I am a shareholder in a company that is quite likely about to go out
of business. I just learned that some of the employees were not paid
overtime wages and that a number of them want to file a court claim.
I am quite concerned about my personal assets in the event the company
does not have enough assets to cover the overtime claim. Can these employees
file a court claim against me personally for the company’s failure
to pay overtime?


No. A recent California Supreme Court case has clarified that corporate
agents, including shareholders, acting within the scope of their agency
cannot be held personally liable in a civil action based on the corporation’s
failure to pay its employees’ overtime wages.

In Reynolds v. Bement, the California Supreme Court held that corporate
agents, including officers, directors, and shareholders of a corporation,
could not be held personally liable under California Labor Code Section
1194 (which authorizes civil actions to recover overtime) for their corporate
employer’s failure to pay overtime wages to employees, as long
as the corporate agents were acting within the scope of their agency.

In Reynolds, a former employee of an automobile painting business filed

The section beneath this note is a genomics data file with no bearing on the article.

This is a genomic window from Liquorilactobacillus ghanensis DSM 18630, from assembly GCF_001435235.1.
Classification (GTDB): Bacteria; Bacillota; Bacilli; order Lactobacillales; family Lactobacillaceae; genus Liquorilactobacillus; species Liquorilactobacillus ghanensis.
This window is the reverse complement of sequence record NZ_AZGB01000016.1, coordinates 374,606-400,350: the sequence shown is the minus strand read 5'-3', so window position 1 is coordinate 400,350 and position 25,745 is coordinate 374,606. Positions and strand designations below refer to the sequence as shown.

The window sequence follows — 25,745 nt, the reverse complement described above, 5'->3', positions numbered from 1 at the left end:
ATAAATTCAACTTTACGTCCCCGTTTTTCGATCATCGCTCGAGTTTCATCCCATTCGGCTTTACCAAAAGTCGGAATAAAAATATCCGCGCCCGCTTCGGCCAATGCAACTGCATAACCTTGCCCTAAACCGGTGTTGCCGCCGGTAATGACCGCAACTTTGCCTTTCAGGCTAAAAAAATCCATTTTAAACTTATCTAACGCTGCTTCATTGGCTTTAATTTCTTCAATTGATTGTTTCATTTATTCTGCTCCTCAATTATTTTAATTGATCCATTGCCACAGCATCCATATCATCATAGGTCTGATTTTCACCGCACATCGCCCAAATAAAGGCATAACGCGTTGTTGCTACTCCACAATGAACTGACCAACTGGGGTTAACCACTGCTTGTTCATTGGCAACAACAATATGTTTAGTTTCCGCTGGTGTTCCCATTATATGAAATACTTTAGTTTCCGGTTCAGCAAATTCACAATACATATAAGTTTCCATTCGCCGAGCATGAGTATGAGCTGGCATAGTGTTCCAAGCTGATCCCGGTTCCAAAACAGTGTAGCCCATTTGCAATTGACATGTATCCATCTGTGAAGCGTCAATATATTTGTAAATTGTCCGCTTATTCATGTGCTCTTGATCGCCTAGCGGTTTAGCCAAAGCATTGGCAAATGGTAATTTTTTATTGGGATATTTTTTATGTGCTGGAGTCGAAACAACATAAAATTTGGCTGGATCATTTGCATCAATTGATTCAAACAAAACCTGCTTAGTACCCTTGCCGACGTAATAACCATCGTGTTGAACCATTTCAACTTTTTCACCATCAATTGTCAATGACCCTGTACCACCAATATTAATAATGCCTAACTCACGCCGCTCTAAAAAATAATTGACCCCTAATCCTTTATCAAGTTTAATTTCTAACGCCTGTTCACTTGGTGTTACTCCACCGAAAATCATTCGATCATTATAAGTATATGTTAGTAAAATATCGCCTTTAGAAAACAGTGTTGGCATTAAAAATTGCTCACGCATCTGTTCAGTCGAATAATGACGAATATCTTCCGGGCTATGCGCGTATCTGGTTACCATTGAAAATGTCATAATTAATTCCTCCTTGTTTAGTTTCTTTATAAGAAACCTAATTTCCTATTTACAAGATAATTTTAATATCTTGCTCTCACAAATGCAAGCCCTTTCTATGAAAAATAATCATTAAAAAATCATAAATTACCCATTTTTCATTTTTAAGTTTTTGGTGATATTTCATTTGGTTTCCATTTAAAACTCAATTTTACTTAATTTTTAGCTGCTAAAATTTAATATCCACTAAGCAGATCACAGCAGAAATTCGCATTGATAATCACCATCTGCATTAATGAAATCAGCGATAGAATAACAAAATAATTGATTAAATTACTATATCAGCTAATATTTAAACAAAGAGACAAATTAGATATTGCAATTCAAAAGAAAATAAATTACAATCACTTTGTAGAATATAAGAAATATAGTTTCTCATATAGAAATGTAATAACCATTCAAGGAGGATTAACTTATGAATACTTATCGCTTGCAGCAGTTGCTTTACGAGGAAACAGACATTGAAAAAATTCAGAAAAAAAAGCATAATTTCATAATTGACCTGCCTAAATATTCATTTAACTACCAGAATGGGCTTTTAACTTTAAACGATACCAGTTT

a civil action per California Labor Code Sections 510 and 1194 for overtime
wages against several individuals who were officers, directors, and/or
shareholders of his former employer. The plaintiff claimed that the defendants
had misclassified employees as being exempt, and had therefore deprived
them of statutory overtime compensation in an effort to maximize profits.
The Court noted there was no express statutory authority or language
in the applicable Wage Order that imposed personal liability on corporate
agents for acts of their corporation. As a result, the Court applied
the common law principle that corporate agents acting within the scope
of their agency are not personally liable for their corporate employer’s
failure to pay its employees’ wages. However, the Court did stated
that if the plaintiff in this case had alleged tortious conduct by the
defendant corporate agents (such as fraud), or other common law and statutory
theories of recovery, the corporate agents could potentially have been
held personally liable on those grounds. In addition, although probably
not applicable to your situation, there is the potential for individual
liability should an employee file a claim with the Labor Commissioner.
Employees of a corporation that perform payroll functions and are responsible
for formulating the policies that lead to the non-payment of overtime
may be held personally liable for fines related to the non-payment.

Despite the individual protections afforded by the Reynolds ruling,
corporate agents should still be careful to avoid overtime pay violations
as the corporation itself may remain liable, and because of the possibility
that a corporate agent could still be held personally liable under alternative
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